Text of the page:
HIPAA OSHA  and the alphabet soup of government regulations

Photo courtesy of Thriving Vegetarian(CC Attribution)

“We’ve had OSHA training. So, yes, we’re HIPAA compliant,” staff members at small dental practices have said to me. The first time I heard it, I was surprised. After that, not so much. The misconception seems all too common.  

No doubt these staffers — including some office managers — are as sincere as they are hard-working. But they’re also — how shall I put this? — wrong.  OSHA compliance and HIPAA compliance are two very different things.

To be fair, I can sympathize with all that’s involved in working at a busy practice, caring for patients, AND keeping up with government regulations. But compliance with one set of laws — no matter how conscientiously they’re implemented — does NOT ensure compliance with another.

In this blog I’ll explain in a general way the difference between OSHA and HIPAA. And also point out the positive impact regulations have had on our healthcare system overall.

HIPAA & OSHA. So many acronyms. So little time.

To say that training in OSHA is the same as being HIPAA compliant is like a college student claiming, “I’ve studied symbolism in The Great Gatsby and Moby Dick, so of course I know how to solve quadratic equations!”

The Health Insurance Portability and Accountability Act (HIPAA) is a law designed to provide privacy and security standards to protect patients’ medical records and other health information. HIPAA regulations represent a uniform, federal floor of privacy protections for healthcare consumers across the country.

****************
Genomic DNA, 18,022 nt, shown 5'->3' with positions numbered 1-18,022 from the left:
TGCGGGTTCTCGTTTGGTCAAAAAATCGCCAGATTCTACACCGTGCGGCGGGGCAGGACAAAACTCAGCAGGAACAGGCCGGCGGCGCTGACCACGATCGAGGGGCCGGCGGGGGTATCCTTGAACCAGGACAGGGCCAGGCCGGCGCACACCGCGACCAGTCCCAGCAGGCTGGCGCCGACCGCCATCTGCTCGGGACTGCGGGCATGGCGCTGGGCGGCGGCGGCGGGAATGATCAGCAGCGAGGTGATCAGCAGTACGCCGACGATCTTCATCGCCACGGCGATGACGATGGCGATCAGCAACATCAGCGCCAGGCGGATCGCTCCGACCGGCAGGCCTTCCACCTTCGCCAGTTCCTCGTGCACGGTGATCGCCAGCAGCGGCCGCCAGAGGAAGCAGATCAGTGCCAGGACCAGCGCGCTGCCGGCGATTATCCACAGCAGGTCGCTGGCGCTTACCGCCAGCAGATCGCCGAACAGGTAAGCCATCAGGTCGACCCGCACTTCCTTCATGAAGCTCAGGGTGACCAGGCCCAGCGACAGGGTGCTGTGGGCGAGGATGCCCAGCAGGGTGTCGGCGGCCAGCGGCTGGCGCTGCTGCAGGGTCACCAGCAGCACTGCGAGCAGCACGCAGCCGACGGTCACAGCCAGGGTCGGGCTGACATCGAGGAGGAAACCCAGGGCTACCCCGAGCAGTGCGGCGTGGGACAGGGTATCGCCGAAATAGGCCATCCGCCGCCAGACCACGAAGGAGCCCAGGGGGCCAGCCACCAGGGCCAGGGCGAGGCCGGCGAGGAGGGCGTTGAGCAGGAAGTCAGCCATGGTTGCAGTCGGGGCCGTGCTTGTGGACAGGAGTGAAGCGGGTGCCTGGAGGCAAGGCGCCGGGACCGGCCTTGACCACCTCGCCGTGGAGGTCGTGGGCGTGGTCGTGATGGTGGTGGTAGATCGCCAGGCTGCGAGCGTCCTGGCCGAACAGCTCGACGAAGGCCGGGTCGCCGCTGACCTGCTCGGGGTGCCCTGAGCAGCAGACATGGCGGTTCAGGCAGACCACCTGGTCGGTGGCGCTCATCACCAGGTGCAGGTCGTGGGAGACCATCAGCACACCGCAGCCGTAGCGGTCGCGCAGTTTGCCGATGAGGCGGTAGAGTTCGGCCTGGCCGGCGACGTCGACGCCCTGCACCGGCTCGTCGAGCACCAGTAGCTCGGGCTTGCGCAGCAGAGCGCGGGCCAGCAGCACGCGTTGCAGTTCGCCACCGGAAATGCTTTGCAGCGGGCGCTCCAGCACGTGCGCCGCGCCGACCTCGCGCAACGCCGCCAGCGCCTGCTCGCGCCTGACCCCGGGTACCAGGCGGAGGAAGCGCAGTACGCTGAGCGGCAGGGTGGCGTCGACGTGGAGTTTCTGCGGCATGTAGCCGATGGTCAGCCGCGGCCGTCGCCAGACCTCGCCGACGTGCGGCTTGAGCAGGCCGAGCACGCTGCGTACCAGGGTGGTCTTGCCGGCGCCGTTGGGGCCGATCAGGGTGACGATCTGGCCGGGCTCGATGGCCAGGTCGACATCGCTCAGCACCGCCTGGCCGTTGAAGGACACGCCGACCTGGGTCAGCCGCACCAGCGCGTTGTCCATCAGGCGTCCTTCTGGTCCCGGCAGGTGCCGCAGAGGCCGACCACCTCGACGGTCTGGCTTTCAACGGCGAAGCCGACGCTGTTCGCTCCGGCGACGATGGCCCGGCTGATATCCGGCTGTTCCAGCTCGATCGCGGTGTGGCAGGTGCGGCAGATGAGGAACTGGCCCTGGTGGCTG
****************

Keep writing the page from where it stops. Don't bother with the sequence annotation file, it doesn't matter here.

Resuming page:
The mission of the Occupational Safety and Health Administration (OSHA) is to “assure safe and healthful working conditions for working men and women by setting and enforcing standards and by providing training, outreach, education and assistance.”

HIPAA deals mainly with safeguarding Protected Health Information in all its forms.  In essence, it’s a patient-centered law. OSHA, on the other hand, is all about working conditions. In dental offices, for instance, it regulates, among other things, the ways in which hazardous materials should be handled. The focus of OSHA is worker safety, not the protection of patient information.

Why is healthcare regulation so complex?

In Pharmacy and Therapeutics: A Peer-Reviewed Journal for Managed Care and Hospital Formulary Management, Dr. Robert I. Field addresses the “why” of the myriad regulations in the field of healthcare.

In the article he acknowledges the extent of the complexity, dips into the reasons for it, and recognizes the shortcomings of the system that produced it. But in the end the good doctor concludes, “Despite the complicated and inefficient nature of its oversight, American health care has flourished over the past hundred years. Rather than hindering its progress, the complex system of regulation, for all of its flaws, may actually have served to support and nurture the overall enterprise.”

I like what Dr. Field says. And the perspective he offers is a good one to keep in mind, especially for healthcare professionals grappling with all kinds of regulations.  And these days, who in the field isn’t?

To read the complete Pharmacy and Therapeutics article, click here